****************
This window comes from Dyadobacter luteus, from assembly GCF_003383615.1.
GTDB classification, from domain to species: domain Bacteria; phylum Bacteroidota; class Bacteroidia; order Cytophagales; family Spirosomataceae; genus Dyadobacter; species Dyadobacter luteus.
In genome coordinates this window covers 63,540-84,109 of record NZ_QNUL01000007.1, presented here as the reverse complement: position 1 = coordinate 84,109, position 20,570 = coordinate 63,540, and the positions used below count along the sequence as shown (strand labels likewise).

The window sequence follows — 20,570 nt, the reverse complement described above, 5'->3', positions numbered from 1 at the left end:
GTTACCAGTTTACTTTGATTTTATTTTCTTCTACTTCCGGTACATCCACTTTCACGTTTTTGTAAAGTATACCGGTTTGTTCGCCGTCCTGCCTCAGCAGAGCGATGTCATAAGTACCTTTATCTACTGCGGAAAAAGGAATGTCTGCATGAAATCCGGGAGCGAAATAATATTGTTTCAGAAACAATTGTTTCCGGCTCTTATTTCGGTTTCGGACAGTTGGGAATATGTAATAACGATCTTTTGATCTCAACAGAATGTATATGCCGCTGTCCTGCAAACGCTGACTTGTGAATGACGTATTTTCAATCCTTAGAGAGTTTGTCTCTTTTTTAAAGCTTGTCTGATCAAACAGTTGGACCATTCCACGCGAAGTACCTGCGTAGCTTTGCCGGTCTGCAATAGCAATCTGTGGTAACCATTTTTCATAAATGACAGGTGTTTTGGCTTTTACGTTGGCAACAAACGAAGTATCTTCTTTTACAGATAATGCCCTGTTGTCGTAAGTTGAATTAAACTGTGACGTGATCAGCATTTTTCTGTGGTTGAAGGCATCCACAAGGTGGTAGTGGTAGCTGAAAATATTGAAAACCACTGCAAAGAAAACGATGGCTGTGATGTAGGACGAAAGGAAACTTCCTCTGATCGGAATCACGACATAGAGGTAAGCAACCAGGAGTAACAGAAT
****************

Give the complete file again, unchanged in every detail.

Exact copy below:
This window comes from Dyadobacter luteus, from assembly GCF_003383615.1.
GTDB classification, from domain to species: domain Bacteria; phylum Bacteroidota; class Bacteroidia; order Cytophagales; family Spirosomataceae; genus Dyadobacter; species Dyadobacter luteus.
In genome coordinates this window covers 63,540-84,109 of record NZ_QNUL01000007.1, presented here as the reverse complement: position 1 = coordinate 84,109, position 20,570 = coordinate 63,540, and the positions used below count along the sequence as shown (strand labels likewise).

The window sequence follows — 20,570 nt, the reverse complement described above, 5'->3', positions numbered from 1 at the left end:
GTTACCAGTTTACTTTGATTTTATTTTCTTCTACTTCCGGTACATCCACTTTCACGTTTTTGTAAAGTATACCGGTTTGTTCGCCGTCCTGCCTCAGCAGAGCGATGTCATAAGTACCTTTATCTACTGCGGAAAAAGGAATGTCTGCATGAAATCCGGGAGCGAAATAATATTGTTTCAGAAACAATTGTTTCCGGCTCTTATTTCGGTTTCGGACAGTTGGGAATATGTAATAACGATCTTTTGATCTCAACAGAATGTATATGCCGCTGTCCTGCAAACGCTGACTTGTGAATGACGTATTTTCAATCCTTAGAGAGTTTGTCTCTTTTTTAAAGCTTGTCTGATCAAACAGTTGGACCATTCCACGCGAAGTACCTGCGTAGCTTTGCCGGTCTGCAATAGCAATCTGTGGTAACCATTTTTCATAAATGACAGGTGTTTTGGCTTTTACGTTGGCAACAAACGAAGTATCTTCTTTTACAGATAATGCCCTGTTGTCGTAAGTTGAATTAAACTGTGACGTGATCAGCATTTTTCTGTGGTTGAAGGCATCCACAAGGTGGTAGTGGTAGCTGAAAATATTGAAAACCACTGCAAAGAAAACGATGGCTGTGATGTAGGACGAAAGGAAACTTCCTCTGATCGGAATCACGACATAGAGGTAAGCAACCAGGAGTAACAGAAT